1974 D Nickel

The value of a 1974-D Jefferson Nickel varies greatly. It depends on several factors, including its condition, grade, and strike. Full steps on the coin are rare, and most do not have a strong strike. In grades of almost uncirculated, 1974-D Jefferson Nickels are worth five to 10 cents. PCGS and NGC price guides typically base their prices on PCGS and NGC graded coins, and sample only a small number of raw coins.

The model of the 1974 D nickel is unknown, but was originally depicted as an American bison. The coin also featured the legend LIBERTY and the date of its issuance. On the reverse, the coin features a wreath of corn, cotton, and grain. The word “liberty” on the coin is spelled in a modern way, indicating that it is in honor of the American explorers, who made the American West possible.

The original Buffalo Nickel, which features a buffalo standing on a mound, was not issued until 1926. It was in standard circulation until 1933. Its design is similar to the current buffalo nickel. In addition, the coin features the iconic double-head of the Australian emu. The Mint also makes numismatic coins. These include gold coins and numismatic coins. It is a complex task to monitor the condition of these coins, but it is worth the effort.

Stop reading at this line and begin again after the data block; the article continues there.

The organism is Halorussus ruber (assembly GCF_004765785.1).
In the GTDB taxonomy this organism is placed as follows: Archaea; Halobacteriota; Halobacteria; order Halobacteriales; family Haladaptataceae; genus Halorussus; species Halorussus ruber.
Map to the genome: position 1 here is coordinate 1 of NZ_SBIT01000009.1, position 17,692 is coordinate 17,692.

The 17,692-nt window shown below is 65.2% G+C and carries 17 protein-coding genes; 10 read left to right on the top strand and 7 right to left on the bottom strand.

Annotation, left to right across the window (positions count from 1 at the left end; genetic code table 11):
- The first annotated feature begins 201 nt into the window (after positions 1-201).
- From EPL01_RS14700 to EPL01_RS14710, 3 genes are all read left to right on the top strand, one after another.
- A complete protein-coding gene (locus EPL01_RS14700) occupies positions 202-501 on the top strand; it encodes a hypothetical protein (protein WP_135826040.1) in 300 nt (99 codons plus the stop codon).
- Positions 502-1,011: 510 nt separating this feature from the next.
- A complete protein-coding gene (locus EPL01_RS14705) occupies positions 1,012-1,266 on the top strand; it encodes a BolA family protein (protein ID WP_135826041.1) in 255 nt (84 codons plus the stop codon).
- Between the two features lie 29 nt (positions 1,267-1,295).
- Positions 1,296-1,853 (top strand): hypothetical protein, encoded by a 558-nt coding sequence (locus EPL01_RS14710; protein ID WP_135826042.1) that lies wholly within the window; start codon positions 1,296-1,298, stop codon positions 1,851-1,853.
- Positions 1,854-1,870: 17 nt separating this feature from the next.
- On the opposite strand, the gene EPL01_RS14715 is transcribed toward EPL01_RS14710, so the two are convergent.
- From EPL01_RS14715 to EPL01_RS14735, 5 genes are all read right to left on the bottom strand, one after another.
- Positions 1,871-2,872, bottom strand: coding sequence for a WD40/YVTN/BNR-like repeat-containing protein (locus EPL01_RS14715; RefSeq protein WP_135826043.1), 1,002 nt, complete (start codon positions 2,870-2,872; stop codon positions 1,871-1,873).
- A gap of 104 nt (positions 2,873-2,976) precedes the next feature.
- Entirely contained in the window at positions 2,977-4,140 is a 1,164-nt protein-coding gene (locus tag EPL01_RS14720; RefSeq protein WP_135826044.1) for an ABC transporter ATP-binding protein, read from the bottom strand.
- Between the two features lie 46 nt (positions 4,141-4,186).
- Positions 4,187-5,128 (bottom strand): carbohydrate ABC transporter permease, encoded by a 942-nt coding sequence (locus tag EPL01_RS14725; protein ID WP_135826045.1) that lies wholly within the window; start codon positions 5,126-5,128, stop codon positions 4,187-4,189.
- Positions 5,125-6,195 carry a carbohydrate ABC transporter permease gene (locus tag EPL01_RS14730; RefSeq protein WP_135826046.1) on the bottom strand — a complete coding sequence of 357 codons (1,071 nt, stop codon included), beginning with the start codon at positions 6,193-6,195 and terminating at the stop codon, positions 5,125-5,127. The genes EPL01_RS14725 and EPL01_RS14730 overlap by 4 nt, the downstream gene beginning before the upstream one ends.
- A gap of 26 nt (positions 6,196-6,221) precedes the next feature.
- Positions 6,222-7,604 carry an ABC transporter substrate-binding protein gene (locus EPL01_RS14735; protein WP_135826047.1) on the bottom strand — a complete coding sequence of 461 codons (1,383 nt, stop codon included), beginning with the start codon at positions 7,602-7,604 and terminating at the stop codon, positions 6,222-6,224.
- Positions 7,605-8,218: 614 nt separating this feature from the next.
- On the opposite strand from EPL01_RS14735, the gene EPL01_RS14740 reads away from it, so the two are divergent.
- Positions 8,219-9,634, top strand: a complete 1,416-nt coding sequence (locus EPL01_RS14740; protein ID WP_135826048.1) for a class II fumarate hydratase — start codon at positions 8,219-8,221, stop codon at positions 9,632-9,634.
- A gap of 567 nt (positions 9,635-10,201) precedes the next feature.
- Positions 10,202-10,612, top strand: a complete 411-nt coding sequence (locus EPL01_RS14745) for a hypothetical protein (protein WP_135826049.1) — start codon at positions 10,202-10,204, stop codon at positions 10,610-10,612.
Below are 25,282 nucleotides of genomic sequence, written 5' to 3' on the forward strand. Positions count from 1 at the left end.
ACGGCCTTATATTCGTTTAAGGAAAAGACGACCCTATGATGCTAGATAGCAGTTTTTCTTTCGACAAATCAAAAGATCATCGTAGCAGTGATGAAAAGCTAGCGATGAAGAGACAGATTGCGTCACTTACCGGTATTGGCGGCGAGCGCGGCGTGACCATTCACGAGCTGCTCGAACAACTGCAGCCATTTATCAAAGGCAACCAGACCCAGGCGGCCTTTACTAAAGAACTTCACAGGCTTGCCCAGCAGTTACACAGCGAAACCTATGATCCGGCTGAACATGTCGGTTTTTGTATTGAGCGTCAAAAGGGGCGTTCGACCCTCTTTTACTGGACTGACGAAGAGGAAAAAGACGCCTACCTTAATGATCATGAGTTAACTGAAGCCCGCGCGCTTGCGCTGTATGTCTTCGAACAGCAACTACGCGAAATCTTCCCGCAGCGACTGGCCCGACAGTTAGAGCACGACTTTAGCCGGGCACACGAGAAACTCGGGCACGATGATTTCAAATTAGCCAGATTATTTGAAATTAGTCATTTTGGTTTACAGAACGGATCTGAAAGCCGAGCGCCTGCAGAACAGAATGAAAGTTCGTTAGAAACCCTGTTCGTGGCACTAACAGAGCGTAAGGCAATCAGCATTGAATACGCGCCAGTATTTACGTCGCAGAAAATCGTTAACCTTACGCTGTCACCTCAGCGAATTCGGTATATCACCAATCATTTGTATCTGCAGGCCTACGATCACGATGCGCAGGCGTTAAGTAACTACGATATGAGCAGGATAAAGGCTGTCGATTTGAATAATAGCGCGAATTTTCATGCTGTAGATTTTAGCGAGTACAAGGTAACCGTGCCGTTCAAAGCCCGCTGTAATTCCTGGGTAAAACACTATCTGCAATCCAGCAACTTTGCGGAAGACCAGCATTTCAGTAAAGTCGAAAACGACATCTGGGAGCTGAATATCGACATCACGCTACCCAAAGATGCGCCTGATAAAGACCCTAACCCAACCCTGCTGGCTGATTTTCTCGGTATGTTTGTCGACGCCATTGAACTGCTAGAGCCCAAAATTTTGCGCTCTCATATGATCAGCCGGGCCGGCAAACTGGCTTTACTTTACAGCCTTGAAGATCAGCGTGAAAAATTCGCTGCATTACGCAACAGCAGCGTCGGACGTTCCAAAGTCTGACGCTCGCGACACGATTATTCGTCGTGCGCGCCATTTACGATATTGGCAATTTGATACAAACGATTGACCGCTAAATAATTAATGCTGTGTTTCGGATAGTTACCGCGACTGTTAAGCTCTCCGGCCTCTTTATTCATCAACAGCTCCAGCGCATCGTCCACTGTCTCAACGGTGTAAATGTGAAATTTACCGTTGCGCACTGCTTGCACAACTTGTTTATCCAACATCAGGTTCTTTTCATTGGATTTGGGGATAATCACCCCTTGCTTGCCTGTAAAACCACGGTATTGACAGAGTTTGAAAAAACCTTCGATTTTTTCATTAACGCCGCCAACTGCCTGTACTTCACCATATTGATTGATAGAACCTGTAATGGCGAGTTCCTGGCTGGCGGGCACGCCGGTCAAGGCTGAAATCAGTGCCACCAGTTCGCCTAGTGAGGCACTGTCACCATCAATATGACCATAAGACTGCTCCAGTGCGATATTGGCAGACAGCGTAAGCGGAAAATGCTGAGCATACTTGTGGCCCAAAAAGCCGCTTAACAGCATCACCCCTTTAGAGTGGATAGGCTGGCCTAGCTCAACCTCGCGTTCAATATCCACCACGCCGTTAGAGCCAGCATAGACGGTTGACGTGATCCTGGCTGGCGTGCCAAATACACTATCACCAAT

The reverse face of the 1974-D nickel displays a pair of radial antipodal die cracks. A die subsidence error is also visible on this coin. Although the design on the reverse face is still visible, it is slightly deformed. The die subsidence error is located at the right column of the Monticello staircase. However, the 1974-D nickel does not contain any major die breaks. Its condition is generally good.

The obverse of the coin portrayed Jefferson in a portrait-like position, which was similar to Jean-Antoine Houdon’s 1789 bust. Jefferson’s portrait was not based on the original three-quarter perspective, which is why his image is flat on the reverse of the coin. This change made it possible for the mint to add a head-on depiction of Monticello to the coin in 1966.

The reverse of the coin shows the home and office of Thomas Jefferson. The date is obverse-centered. The design is made of copper and nickel, but the obverse lacks the designer’s initials. The reverse depicts the home of the president. The reverse of the coin is a replica of the obverse. A second version, dubbed the 1970 S Doubled Die Obverse, features an eye of the president with a bowtie.